The Foreign Service Journal - October 2014 - page 17

THE FOREIGN SERVICE JOURNAL
|
OCTOBER 2014
17
SPEAKING OUT
What Specialists Want You to Know
COMP I L ED BY FRANCESCA KE L LY
IT Works for You
D
ecades ago, people used to come
in as “communicators”—the
guys who loved doing the classified,
encrypted stuff, loved being in the box.
But it’s changed a lot because technol-
ogy has changed a lot. Both sides (clas-
sified and unclassified) require similar
IT work now.
Whether you work on one side of
the house or the other, the world still
changes. It comes down to this: What can
you do to help your customer nd the
right tools?
Neeru Lal, Information Resources
Management, Public Affairs
and Communication
Silent Partners
A
substantial amount of effort goes
into the network and systemmain-
tenance. Most good IT people do a ton of
preventive maintenance and monitoring
to keep the systems running smoothly.
People tend not to understand or know
the amount of work involved in having an
operation run well enough that you never
have to see the techs.
Terry Pozcak, Information
Management Specialist
We Are Well-Qualified
[T
here is an] ever-increasing
demand for nurse practitioners
and physician assistants, not only
within the State Department but in the
United States, as well.
A recent report in the
Dallas Business
Journal
states that the demand for PAs
and NPs has increased more than 300
percent in the past three years. Both hold
masters’ degrees and advanced certi ca-
tion. A number of our NPs hold doctoral
degrees.
Jeri Lockman, director,
MED’s Foreign Service Health
Practitioners Program
We Are You!
P
art of our unique role comes from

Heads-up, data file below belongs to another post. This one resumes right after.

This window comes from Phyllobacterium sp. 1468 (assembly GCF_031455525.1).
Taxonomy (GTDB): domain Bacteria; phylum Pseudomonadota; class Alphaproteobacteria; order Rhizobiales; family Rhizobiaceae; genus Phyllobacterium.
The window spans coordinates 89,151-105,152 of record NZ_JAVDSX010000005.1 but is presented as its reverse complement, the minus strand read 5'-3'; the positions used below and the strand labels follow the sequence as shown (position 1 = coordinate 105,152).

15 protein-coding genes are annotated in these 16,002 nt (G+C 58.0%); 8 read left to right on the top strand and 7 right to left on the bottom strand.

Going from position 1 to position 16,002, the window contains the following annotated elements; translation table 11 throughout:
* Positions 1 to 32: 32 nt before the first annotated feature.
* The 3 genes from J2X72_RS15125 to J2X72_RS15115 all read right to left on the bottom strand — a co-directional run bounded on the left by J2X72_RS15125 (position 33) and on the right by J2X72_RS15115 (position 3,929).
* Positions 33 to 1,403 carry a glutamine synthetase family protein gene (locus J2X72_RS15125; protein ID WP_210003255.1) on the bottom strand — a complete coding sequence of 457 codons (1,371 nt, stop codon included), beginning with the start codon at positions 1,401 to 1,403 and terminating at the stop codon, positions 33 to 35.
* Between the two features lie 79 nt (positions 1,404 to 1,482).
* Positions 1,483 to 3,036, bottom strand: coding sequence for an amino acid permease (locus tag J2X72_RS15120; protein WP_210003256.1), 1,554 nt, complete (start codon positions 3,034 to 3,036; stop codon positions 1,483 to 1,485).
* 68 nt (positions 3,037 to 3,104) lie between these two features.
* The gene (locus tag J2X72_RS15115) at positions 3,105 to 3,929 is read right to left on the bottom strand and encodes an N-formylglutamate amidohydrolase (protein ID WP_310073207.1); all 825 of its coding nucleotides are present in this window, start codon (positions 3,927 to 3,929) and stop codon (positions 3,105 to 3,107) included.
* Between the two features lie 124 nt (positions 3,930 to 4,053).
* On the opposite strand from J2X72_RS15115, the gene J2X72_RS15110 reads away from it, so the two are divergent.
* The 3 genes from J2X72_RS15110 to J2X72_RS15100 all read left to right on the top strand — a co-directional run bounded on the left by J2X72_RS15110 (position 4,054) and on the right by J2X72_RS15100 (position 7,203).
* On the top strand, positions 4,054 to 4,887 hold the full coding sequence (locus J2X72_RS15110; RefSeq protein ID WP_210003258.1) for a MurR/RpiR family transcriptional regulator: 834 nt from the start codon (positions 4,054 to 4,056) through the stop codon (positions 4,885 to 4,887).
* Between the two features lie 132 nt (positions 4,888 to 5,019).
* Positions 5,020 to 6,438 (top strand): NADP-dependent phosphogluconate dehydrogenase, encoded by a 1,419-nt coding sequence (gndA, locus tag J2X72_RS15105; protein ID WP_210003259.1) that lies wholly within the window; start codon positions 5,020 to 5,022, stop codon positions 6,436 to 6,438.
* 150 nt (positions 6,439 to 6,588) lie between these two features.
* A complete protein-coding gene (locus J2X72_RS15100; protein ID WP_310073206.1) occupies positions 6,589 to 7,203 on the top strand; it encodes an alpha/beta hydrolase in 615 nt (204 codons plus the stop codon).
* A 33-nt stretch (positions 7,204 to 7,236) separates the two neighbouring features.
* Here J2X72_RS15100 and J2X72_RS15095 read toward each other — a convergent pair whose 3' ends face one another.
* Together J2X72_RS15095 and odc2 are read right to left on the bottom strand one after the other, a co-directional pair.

the fact that psychiatrists—indeed,
all FS medical personnel overseas—live
and work among their U.S. diplomatic
colleagues, and daily experience the
same joys and challenges of overseas
diplomatic life and work.
Kenneth Dekleva, director, MED’s
Mental Health Services
Overseas Construction
Isn’t the Same
C
onstruction in the United States
utilizes more 3-D design software
and prefabrication of building systems in
factory environments than construction
overseas. Contractors working on our
projects in underdeveloped countries
still tend to focus on minimizing shipping
expenses and making use of a ordable
labor by fabricating more on site.
Eric Rumpf,
Construction Engineer
We Are Foreign Service,
Too!
D
iplomatic Security folks have so
many di erent postings, includ-
ing domestic assignments, and the job
changes constantly even within the
United States.
ey can serve anywhere,
from a eld o ce to the Secretary of
State’s security detail.
I would love for others to realize that
serving in multiple domestic positions
doesn’t lessen our “Foreign Service-ness.”
I actually had someone tell me recently
that we couldn’t be “real FS” because we
had served a domestic tour outside of
Washington, D.C. I think my head spun
in eight directions.
Anonymous Diplomatic
Security Spouse
People tend not
to understand or
know the amount
of work involved
in having an
operation runwell
enough that you
never have to see
the techs.
Terry Pozcak, IMS
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